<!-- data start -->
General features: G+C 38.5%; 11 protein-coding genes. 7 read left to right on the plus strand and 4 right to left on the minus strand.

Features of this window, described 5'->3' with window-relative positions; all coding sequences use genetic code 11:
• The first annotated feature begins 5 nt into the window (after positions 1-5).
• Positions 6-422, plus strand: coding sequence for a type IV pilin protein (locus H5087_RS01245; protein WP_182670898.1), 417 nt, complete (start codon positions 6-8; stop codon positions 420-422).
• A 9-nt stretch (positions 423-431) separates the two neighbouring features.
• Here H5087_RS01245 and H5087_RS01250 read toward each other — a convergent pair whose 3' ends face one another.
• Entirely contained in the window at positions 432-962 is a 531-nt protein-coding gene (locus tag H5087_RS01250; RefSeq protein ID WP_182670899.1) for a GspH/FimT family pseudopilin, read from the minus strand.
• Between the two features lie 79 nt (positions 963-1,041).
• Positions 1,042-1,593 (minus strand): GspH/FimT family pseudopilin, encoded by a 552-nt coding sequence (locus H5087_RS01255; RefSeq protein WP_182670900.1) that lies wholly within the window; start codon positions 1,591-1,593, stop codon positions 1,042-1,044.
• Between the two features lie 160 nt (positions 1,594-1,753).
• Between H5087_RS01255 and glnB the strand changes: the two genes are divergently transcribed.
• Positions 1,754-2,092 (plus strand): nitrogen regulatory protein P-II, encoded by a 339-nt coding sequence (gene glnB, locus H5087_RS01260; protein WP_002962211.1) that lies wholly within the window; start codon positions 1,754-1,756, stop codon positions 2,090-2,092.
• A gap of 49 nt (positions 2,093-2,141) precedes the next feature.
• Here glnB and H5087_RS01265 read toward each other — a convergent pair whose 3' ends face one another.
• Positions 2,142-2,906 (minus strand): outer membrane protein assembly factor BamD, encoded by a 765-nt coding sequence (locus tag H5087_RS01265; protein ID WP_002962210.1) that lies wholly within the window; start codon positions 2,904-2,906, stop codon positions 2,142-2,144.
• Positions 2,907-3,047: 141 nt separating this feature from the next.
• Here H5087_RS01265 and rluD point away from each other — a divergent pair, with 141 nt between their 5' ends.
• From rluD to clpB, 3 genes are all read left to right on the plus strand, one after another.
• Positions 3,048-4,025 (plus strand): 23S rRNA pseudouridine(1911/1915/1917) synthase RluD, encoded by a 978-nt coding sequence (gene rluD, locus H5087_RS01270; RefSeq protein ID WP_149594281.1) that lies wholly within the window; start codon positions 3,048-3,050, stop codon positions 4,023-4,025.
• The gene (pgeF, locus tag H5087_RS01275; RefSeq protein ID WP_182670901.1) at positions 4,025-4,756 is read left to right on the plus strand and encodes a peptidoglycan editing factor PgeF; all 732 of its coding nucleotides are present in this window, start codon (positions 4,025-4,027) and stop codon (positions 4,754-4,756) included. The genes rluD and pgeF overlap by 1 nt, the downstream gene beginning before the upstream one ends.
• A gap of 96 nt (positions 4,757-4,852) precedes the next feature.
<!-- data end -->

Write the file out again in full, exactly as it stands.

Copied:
General features: G+C 38.5%; 11 protein-coding genes. 7 read left to right on the plus strand and 4 right to left on the minus strand.

Features of this window, described 5'->3' with window-relative positions; all coding sequences use genetic code 11:
• The first annotated feature begins 5 nt into the window (after positions 1-5).
• Positions 6-422, plus strand: coding sequence for a type IV pilin protein (locus H5087_RS01245; protein WP_182670898.1), 417 nt, complete (start codon positions 6-8; stop codon positions 420-422).
• A 9-nt stretch (positions 423-431) separates the two neighbouring features.
• Here H5087_RS01245 and H5087_RS01250 read toward each other — a convergent pair whose 3' ends face one another.
• Entirely contained in the window at positions 432-962 is a 531-nt protein-coding gene (locus tag H5087_RS01250; RefSeq protein ID WP_182670899.1) for a GspH/FimT family pseudopilin, read from the minus strand.
• Between the two features lie 79 nt (positions 963-1,041).
• Positions 1,042-1,593 (minus strand): GspH/FimT family pseudopilin, encoded by a 552-nt coding sequence (locus H5087_RS01255; RefSeq protein WP_182670900.1) that lies wholly within the window; start codon positions 1,591-1,593, stop codon positions 1,042-1,044.
• Between the two features lie 160 nt (positions 1,594-1,753).
• Between H5087_RS01255 and glnB the strand changes: the two genes are divergently transcribed.
• Positions 1,754-2,092 (plus strand): nitrogen regulatory protein P-II, encoded by a 339-nt coding sequence (gene glnB, locus H5087_RS01260; protein WP_002962211.1) that lies wholly within the window; start codon positions 1,754-1,756, stop codon positions 2,090-2,092.
• A gap of 49 nt (positions 2,093-2,141) precedes the next feature.
• Here glnB and H5087_RS01265 read toward each other — a convergent pair whose 3' ends face one another.
• Positions 2,142-2,906 (minus strand): outer membrane protein assembly factor BamD, encoded by a 765-nt coding sequence (locus tag H5087_RS01265; protein ID WP_002962210.1) that lies wholly within the window; start codon positions 2,904-2,906, stop codon positions 2,142-2,144.
• Positions 2,907-3,047: 141 nt separating this feature from the next.
• Here H5087_RS01265 and rluD point away from each other — a divergent pair, with 141 nt between their 5' ends.
• From rluD to clpB, 3 genes are all read left to right on the plus strand, one after another.
• Positions 3,048-4,025 (plus strand): 23S rRNA pseudouridine(1911/1915/1917) synthase RluD, encoded by a 978-nt coding sequence (gene rluD, locus H5087_RS01270; RefSeq protein ID WP_149594281.1) that lies wholly within the window; start codon positions 3,048-3,050, stop codon positions 4,023-4,025.
• The gene (pgeF, locus tag H5087_RS01275; RefSeq protein ID WP_182670901.1) at positions 4,025-4,756 is read left to right on the plus strand and encodes a peptidoglycan editing factor PgeF; all 732 of its coding nucleotides are present in this window, start codon (positions 4,025-4,027) and stop codon (positions 4,754-4,756) included. The genes rluD and pgeF overlap by 1 nt, the downstream gene beginning before the upstream one ends.
• A gap of 96 nt (positions 4,757-4,852) precedes the next feature.